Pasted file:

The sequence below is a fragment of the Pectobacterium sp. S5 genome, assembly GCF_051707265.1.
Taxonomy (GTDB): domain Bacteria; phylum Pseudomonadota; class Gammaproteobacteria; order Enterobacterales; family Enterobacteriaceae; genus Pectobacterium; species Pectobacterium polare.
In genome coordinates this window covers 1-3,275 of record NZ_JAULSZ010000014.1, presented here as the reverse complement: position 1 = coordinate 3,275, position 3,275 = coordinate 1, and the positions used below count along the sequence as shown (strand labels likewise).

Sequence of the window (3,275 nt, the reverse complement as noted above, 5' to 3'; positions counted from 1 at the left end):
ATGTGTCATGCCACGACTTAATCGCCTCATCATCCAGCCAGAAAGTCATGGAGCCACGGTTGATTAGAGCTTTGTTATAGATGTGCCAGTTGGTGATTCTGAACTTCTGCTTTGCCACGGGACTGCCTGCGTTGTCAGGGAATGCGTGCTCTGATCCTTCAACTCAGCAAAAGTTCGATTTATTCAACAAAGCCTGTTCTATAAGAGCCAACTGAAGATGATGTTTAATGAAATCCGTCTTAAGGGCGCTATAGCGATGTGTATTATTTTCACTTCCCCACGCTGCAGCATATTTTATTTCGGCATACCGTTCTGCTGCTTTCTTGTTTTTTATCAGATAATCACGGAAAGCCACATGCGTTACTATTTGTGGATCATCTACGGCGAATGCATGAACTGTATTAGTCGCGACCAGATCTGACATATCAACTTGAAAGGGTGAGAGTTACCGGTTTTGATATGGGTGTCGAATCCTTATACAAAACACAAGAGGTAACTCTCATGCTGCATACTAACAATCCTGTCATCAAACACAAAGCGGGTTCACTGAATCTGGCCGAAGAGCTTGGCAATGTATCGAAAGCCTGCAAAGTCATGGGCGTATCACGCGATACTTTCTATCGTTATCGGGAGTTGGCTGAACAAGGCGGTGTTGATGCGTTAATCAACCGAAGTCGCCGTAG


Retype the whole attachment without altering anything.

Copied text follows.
The sequence below is a fragment of the Pectobacterium sp. S5 genome, assembly GCF_051707265.1.
Taxonomy (GTDB): domain Bacteria; phylum Pseudomonadota; class Gammaproteobacteria; order Enterobacterales; family Enterobacteriaceae; genus Pectobacterium; species Pectobacterium polare.
In genome coordinates this window covers 1-3,275 of record NZ_JAULSZ010000014.1, presented here as the reverse complement: position 1 = coordinate 3,275, position 3,275 = coordinate 1, and the positions used below count along the sequence as shown (strand labels likewise).

Sequence of the window (3,275 nt, the reverse complement as noted above, 5' to 3'; positions counted from 1 at the left end):
ATGTGTCATGCCACGACTTAATCGCCTCATCATCCAGCCAGAAAGTCATGGAGCCACGGTTGATTAGAGCTTTGTTATAGATGTGCCAGTTGGTGATTCTGAACTTCTGCTTTGCCACGGGACTGCCTGCGTTGTCAGGGAATGCGTGCTCTGATCCTTCAACTCAGCAAAAGTTCGATTTATTCAACAAAGCCTGTTCTATAAGAGCCAACTGAAGATGATGTTTAATGAAATCCGTCTTAAGGGCGCTATAGCGATGTGTATTATTTTCACTTCCCCACGCTGCAGCATATTTTATTTCGGCATACCGTTCTGCTGCTTTCTTGTTTTTTATCAGATAATCACGGAAAGCCACATGCGTTACTATTTGTGGATCATCTACGGCGAATGCATGAACTGTATTAGTCGCGACCAGATCTGACATATCAACTTGAAAGGGTGAGAGTTACCGGTTTTGATATGGGTGTCGAATCCTTATACAAAACACAAGAGGTAACTCTCATGCTGCATACTAACAATCCTGTCATCAAACACAAAGCGGGTTCACTGAATCTGGCCGAAGAGCTTGGCAATGTATCGAAAGCCTGCAAAGTCATGGGCGTATCACGCGATACTTTCTATCGTTATCGGGAGTTGGCTGAACAAGGCGGTGTTGATGCGTTAATCAACCGAAGTCGCCGTAG